A few of the women were outright wealthy. They wanted to break the glass ceiling while I just wanted a roof over my head. I still saw a means to participate in the exercise by writing about poverty. However, the professor refused to let me pursue class oppression since I had no partner. In result, the topic of class was virtually eliminated from the room. I wish I could have wiped my poverty away so easily.
I tried to accommodate my teacher by offering to speak about the oppression of men since there was another male in the class. This option was also rejected. The teacher clarified that men could not be oppressed as a group, since they are benefactors of female oppression. I rationalized that forced conscription was a form of oppression. The military draft is imposed on younger males by more powerful men. I also wanted to explore the issue of work and the stereotype of the male provider as reflections of a kind of oppression. I wasn’t saying that they are forms of oppression, but merely that I wanted to investigate the idea in this class. Could a man oppress another man; and if not, what is the nature of conflict amongst men? The majority of violent crimes in the U.S. are male-to-male, therefore it is reasonable to ask if there is a type of oppression involved. The professor explained that white men could not be oppressed because minorities groups do not have power over us. We could only experience occasional episodes of injustice. I was confused.
I almost had to leave the classroom because I was left no way to participate in the exercise. I couldn’t speak about my poverty nor my gender. I could have told stories about being a non-Mormon in Utah, but there is no name for that type of oppression. Eventually, I relented by claiming a disability. The other man had Post-Traumatic Stress Syndrome from combat during the Gulf War (he saw Iraqis getting tortured and killed). I resurrected my speech impediment, pointing out that I was born with hardly any trace of lips, and presented to class that I was required to attended special “retard” sessions in elementary school. It was embarrassing to recall, and I have since learned to control the impediment. My partner didn’t want to share his war experiences with women that had never served in combat either. For this class assignment we became weak, handicapped, and victimized men. It was what feminist in the classroom could understand. The two of us went out for a beer afterward so we could really talk about what was on our minds. We formed a men’s group afterward for self-exploration. We both learned to be silent and sit passively in women studies classrooms.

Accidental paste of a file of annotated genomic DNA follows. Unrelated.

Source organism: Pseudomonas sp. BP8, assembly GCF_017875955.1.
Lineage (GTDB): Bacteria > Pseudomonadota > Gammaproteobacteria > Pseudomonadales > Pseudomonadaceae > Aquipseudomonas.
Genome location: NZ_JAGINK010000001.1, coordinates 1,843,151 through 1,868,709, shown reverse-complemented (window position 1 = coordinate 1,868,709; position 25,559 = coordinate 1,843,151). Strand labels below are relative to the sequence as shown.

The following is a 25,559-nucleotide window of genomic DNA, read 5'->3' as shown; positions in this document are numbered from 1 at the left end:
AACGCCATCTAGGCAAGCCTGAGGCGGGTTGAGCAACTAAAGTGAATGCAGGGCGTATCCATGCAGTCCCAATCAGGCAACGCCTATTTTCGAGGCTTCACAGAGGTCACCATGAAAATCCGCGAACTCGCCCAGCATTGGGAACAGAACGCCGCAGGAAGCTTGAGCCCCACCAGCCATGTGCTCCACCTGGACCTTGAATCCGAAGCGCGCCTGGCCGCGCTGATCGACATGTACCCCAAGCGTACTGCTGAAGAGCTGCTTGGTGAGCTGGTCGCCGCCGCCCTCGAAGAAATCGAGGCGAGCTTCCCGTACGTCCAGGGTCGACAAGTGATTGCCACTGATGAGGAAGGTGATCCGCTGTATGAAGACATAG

After that semester I knew never to discuss poverty. It would have been labeled divisive or resistant to feminism. Besides, it was too awkward for female colleagues to admit to class privilege when they emphasized their own gender oppression so often. Racism is also touchy when white feminists are confronted by it. Many female suffragettes were willing to allow slavery to exist if white women were given the right to vote (racism would be dealt with afterward they rationalized). Women Studies majors are primarily white women with only a scattering of minorities represented in classrooms. Yet, these privileges are placed on a backburner as more supportive theories are placed in the forefront. The complicated gray areas present dilemmas that they are reluctant to confront. However, this awkwardness is exactly what I dealt with everyday as a impoverished white male. I studied both my privilege and my oppression. I may represent “white patriarchy”, but I also carry the label of “white trash”. This gray area is significant even if it doesn’t fit into proscribed academic theory. Feminist theory could not help me. It could not acknowledge me as anything deeper than an patriarchal force. I could not surrender my male power even if I wanted to. In the future, I took more classes in the unmarketable fields of sociology, anthropology, history, and philosophy. However, I never switched majors. Women Studies permanently marked my university transcripts like a brand. It was a social tattoo. I made a commitment to fight violence against women, and intended to honor this vow with hard work. I rolled the dice and paid the price. My graduation ceremony was a return to homelessness. Women Studies birthed me in the form of a tramp.